Halloween Display Lightning

This is a really simple project… a PWM-flickered superbright (I used a 1watt Luxeon) LED strobe for halloween decorations. Every 2-10 seconds at random, a sequence of PWM levels are fed out, to simulate the flash of lightning. Feel free to mess with the delays, just be careful if powering the LED for long periods, as a series resistor to regulate LED current is inefficient and generates a lot of heat which will damage components.

Note that driving a power LED by using a power resistor is not recommended… but since we are doing short pulses, heat isn’t as large an issue. Longer “on” times may present issues. In addition, for the 5v supply, I tap directly off the 5v regulator. This circuit will pull 350ma for just the LED, in addition to more from the series resistor. I wouldn’t recommend drawing that much power through the regular circuitboard traces on an Arduino. If you use an external power supply, remember to connect the grounds! You can use a different supply voltage for the LED as long as you adjust the series resistor accordingly, or multiple LED’s in series. The TIP120 can handle quite a bit, particularly as it’s being used as a switch in this configuration. If you’re going to be doing much interfacing to arduinos, I’d get a few of them. For lower current demand, I’d recommend 2N2222 or 3904’s… pennies each and a perfect little switching transistor for projects.

TIP120 is a Darlington transistor, but any NPN that can handle 500ma or more will likely work. To create a 5 Ohm resistor, I connected two 10 ohm resistors in parallel, which also shares the wattage (heat) dissipation. Remember to keep heat in mind, parallel resistors of small wattage can replace a single higher wattage one in most cases.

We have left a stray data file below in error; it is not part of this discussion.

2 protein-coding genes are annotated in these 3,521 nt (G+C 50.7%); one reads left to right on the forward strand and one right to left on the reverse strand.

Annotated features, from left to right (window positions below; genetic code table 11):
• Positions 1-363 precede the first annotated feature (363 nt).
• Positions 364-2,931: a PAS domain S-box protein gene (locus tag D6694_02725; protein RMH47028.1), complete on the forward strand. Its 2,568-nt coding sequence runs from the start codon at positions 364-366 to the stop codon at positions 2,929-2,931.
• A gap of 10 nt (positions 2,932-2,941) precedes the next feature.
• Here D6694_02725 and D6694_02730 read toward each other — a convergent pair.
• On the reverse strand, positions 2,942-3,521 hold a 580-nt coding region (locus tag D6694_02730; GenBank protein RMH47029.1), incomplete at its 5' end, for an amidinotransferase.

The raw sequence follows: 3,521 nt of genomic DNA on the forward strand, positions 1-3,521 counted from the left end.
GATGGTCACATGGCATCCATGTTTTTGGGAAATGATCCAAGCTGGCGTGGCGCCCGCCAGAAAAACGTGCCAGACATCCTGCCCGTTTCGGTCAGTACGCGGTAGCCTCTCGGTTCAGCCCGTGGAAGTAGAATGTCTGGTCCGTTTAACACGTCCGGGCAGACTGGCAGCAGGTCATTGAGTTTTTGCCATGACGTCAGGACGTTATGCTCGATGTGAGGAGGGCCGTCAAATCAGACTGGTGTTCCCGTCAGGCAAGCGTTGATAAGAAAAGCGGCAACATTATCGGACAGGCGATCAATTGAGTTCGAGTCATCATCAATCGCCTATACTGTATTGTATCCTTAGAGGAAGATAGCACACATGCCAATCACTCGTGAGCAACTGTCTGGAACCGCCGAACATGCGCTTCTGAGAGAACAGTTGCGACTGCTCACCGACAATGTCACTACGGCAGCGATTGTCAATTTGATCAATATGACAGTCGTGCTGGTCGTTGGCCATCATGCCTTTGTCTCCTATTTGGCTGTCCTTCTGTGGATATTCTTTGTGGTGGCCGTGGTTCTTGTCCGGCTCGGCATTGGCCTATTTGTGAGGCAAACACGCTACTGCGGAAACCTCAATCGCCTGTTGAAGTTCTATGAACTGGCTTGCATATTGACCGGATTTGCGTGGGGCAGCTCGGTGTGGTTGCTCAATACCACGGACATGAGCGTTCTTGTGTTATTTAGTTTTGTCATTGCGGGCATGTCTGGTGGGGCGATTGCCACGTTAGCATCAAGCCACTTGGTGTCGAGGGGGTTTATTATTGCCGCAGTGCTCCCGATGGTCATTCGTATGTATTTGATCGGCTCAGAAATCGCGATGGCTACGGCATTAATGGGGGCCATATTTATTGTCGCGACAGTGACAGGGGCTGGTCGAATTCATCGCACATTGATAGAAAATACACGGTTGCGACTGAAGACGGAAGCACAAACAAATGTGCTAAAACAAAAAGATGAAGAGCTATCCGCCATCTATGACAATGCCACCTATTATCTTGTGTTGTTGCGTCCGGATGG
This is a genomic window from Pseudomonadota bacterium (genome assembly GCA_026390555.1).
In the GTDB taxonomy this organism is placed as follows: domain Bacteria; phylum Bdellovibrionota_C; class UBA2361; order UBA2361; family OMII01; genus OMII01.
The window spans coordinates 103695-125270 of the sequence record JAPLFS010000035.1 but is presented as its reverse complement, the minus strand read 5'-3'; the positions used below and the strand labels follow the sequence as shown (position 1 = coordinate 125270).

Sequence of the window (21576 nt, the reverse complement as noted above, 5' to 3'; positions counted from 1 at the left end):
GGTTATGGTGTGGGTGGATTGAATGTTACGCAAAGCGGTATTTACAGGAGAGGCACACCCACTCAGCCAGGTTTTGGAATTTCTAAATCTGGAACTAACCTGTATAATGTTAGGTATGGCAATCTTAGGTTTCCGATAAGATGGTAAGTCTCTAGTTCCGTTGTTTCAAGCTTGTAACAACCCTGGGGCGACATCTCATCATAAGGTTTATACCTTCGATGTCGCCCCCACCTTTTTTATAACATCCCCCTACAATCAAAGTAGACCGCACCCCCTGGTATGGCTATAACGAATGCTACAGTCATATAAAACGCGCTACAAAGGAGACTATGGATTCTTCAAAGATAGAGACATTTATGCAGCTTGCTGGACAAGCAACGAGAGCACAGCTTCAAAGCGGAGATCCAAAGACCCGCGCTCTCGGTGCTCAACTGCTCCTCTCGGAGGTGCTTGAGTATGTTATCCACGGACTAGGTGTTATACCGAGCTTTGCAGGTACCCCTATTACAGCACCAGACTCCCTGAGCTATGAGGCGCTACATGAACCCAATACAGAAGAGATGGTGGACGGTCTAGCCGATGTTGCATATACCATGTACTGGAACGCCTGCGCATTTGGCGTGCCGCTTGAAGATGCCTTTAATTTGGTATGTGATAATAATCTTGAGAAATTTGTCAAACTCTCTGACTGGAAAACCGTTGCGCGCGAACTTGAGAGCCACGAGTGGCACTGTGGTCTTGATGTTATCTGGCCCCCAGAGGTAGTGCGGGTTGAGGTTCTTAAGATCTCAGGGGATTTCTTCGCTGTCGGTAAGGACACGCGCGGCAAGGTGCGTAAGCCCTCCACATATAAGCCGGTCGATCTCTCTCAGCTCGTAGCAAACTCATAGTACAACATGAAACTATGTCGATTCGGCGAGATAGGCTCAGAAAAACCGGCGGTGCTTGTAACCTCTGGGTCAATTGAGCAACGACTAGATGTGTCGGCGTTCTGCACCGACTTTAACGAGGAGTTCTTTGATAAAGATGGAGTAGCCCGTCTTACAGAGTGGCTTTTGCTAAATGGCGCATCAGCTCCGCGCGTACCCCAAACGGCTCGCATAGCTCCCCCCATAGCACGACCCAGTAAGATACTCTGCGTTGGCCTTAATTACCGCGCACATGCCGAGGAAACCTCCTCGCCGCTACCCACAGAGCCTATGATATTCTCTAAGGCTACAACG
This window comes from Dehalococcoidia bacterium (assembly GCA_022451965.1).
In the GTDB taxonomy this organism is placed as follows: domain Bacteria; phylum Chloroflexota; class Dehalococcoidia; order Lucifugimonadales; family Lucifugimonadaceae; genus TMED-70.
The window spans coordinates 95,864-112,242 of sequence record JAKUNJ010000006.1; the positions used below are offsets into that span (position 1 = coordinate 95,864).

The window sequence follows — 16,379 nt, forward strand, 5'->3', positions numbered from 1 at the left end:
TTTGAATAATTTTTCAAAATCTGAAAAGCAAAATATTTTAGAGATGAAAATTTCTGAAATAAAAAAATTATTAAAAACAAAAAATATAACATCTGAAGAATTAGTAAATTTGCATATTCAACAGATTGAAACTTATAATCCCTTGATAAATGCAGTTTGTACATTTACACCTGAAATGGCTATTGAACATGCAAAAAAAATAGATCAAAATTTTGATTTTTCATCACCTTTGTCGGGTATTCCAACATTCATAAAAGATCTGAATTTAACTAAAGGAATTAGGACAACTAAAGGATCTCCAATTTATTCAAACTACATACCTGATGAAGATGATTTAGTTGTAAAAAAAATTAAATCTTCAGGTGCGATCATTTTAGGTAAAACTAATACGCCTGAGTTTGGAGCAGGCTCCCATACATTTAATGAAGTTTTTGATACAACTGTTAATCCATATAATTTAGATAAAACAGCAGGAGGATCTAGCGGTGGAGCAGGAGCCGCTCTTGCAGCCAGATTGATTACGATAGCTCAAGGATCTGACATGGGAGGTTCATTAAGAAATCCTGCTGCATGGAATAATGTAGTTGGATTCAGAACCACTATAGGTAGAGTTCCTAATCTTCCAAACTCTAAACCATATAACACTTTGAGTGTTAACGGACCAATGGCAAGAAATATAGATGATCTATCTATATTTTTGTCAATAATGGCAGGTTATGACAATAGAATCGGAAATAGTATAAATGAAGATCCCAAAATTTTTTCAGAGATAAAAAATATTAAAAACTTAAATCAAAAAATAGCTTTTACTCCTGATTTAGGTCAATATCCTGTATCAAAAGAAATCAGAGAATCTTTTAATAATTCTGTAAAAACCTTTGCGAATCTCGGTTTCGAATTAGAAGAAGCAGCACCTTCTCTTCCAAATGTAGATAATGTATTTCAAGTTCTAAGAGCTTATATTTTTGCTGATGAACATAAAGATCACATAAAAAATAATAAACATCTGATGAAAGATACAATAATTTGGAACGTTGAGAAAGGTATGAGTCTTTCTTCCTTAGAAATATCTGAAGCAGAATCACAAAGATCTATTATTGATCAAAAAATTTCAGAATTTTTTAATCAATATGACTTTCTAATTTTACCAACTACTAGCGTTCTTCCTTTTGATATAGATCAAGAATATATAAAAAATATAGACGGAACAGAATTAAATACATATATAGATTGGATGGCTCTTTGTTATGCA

Remember also to check the pinout of your particular transistor type, many small-signal types order pins C-B-E, while others (like TIP120) order their pins B-C-E… This circuit is a nice general-purpose switching circuit, usable for almost any load without modification. Inductive loads like motors or selenoids will require a diode to supress voltage spikes.

int flash[]={255,128,64,255,64,255,255,0,128,0};

void setup() {                
  // initialize the digital pin as an output:
  pinMode(11, OUTPUT);
  // Seed random number generator with noise.

void loop() {

  // loop through the array with our flicker pattern
  for(int i=0; i<10; i++) {
  // wait a random time from 2 to 10 seconds

This is meant as a temporary circuit, any longer-term design should use a constant-current cicuit to drive the LED…

This circuit will pull 350ma for just the LED, in addition to more from the series resistor.

Um, no: if there's 350mA going through the LED, that same current is flowing through the resistor.

But there probably isn't: the TIP120 is going to be losing about 1.2-1.4V because it's a Darlington. As I recall, those 1W Luxeons have a nominal forward voltage of about 3V (but do not bet on my vague recollection being correct). That means a drop of about .6-.8V across the resistor, so you'd only be getting about 120-150mA.

So you're probably being overly conservative in your resistor choice, and may be able to get brighter flashes if you want.

If you do want brighter flashes, go back to the datasheets. I recommend assuming the worst cases on the TIP120 (1.2V) and the LED (whatever the minimum forward voltage is), and actually measuring the 5V supply. Then you can probably reduce the resistor value to get a voltage drop that gives you the full 350mA.